OPERATING ROOM EQUIPMENT FROM A To Z
When stepping into an operating room, you are entering an area of machines and equipment. Most ORs have the same standard equipment, but this can vary depending on the surgery that will take place. Each OR is staffed with a team of people who know how to use the equipment and machines in the room.
While there may be some variation in how each institution refers to different pieces of equipment, we hope you will get a good idea of the general items you will find.
Regular air won’t do for our patients in the operating room—premium gases are piped in through ceiling mounts (Figure 10.1). Air and oxygen are the two most common. Remember the colors: air is yellow (Figure 10.2) and oxygen is green.
OR lines from the ceiling. (Photo used with permission from Diane Tyler, University of Utah.)
Air line up close. (Photo used with permission from Diane Tyler, University of Utah.)
An anesthesia supply cart (Figure 10.3) holds many of the supplies needed for every surgery. A well-stocked cart keeps equipment, from syringes to intubating equipment, at the anesthesiologist’s fingertips.
Fully stocked anesthesia cart. (Photo used with permission from Diane Tyler, University of Utah.)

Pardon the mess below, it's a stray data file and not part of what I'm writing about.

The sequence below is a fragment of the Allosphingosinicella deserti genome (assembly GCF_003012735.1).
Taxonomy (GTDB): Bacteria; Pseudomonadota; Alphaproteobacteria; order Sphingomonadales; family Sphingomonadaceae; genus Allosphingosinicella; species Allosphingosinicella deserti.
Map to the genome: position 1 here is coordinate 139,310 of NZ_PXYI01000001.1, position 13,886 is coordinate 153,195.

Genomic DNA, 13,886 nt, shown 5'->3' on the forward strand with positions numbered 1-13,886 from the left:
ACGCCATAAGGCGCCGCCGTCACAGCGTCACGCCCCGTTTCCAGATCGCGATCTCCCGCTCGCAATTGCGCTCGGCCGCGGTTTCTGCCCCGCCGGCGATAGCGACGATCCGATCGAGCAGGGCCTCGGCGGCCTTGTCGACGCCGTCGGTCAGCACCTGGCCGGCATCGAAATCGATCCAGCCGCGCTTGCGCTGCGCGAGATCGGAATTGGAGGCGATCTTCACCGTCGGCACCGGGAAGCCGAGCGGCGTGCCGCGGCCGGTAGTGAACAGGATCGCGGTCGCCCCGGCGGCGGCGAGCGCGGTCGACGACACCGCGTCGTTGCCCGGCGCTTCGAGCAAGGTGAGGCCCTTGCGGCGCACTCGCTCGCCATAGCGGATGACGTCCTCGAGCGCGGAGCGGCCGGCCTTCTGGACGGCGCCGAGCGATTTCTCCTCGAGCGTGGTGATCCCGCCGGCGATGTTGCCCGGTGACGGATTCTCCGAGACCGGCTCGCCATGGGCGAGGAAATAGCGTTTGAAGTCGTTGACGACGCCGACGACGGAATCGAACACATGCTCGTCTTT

The anesthesiologist has the important role of keeping the patient asleep and keeping the patient’s pain under control during the surgery. The anesthesia machine (Figure 10.4) is the mechanical workhorse of administering anesthesia during the surgery. The anesthesiologist uses it to keep the patient safe, sleeping, and comfortable during the surgery. The anesthesia machine gives breaths to the patient while it delivers the appropriate mixture of oxygen and anesthetic gas. Until it is time to reduce the medications and wake the patient at the end of the surgery, the anesthesia machine sends information to the anesthesiologist to interpret and use.
Anesthesia machine. (Photo used with permission from Diane Tyler, University of Utah.)
Although the anesthesia machine looks complicated, it’s really not that scary (Figure 10.5). The three canisters in the center are the different gases used to keep the patient asleep. The gauges provide information about oxygen and air delivery while the patient is having mechanical breaths given by the ventilator. The bellows mimics the movement of the lungs as it pushes air in and allows it to come back out. ...